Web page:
Mesh Networks … the next step in wireless?
Over the last several years doing my research into wearable computers (and thinking about how to do peer to peer wireless with my friends while we are rollerblading!) I began to look into packet relay using low-power radios. I was then at one of the George Gilder Telecosm conferences where a presenter from MIT talked about his research into these types of networks.

The presenter (I can’t find his name now) talked about how huges areas could be covered with low power radios, and that they would relay/route for each other to allow for massive distributed networks to be created. I was intrigued. I started to look for radios that would meet the criteria that I had … decent distance with mid-speed bandwith. I am still looking for affordable radios to do this, but believe that I found some at Comdex that will fit the bill … more on this later.

The next steps were to think about routing in a completely distributed “mesh” network. If a group of people (firefighters, search and rescue, my friends and I on blades …) are scattered across a physical area, then how do you do the routing? If everyone relays all packets, then you run into the issues of too much noise and unnecessary packet repeating. How do you route then?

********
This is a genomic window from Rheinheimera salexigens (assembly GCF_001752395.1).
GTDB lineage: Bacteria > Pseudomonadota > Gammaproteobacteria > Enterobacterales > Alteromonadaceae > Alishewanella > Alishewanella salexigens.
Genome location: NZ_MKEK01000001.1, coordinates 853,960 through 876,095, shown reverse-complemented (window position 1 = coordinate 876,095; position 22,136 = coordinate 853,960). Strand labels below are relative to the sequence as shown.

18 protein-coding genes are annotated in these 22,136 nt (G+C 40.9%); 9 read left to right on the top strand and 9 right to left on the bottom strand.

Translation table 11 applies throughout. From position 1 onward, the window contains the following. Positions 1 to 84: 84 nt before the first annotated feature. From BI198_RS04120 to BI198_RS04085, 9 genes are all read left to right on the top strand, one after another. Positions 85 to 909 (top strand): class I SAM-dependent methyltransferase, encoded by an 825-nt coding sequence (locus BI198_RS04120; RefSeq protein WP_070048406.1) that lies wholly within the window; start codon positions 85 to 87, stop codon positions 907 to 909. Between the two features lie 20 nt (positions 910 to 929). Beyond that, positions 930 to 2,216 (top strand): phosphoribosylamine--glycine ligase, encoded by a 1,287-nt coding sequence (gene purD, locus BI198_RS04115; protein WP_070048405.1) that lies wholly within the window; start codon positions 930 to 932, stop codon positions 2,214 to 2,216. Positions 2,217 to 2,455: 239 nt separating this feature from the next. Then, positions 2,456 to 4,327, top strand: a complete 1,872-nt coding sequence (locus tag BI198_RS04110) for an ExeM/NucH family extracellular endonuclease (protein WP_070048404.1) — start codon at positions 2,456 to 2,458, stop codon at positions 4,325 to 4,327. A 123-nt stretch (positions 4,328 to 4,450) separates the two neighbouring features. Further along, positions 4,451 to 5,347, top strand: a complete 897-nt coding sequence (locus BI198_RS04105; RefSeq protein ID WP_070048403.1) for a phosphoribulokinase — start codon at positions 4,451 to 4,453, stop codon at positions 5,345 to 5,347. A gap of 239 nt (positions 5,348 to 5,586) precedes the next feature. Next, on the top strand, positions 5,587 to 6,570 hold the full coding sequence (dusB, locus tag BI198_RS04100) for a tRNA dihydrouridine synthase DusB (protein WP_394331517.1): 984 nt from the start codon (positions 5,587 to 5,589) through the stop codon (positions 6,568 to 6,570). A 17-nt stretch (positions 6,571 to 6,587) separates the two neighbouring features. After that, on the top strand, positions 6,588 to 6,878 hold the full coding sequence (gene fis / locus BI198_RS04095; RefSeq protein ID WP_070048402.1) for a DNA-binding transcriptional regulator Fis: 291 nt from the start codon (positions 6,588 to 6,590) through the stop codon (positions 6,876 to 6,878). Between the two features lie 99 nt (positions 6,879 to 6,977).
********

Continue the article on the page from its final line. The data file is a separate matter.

The answer hit me (of course while in the shower!) several months back while pondering this … GPS! With GPS I can actually create a routing protocol that is completely dependent on physical location … not network connections. If each person not only has a radio, but a working GPS, then I can address someone by their location. I have a location, and my friend has a location. I send a packet with my source location, and their destination location. Anyone that “hears” my packet can then determine if they are “in between” the two locations, and if it makes sense for them to relay the packet to assist.

When this hit me, I knew that I have this figured out. I am now on my quest for radios, and as I get my two new Xybernaut wearable computers, I am going to begin to work on this. In the mean time, one of my consulting clients is doing some work in this area to address some last-mile wireless issues … and this article is showing that the understanding of “mesh network” potential is growing!

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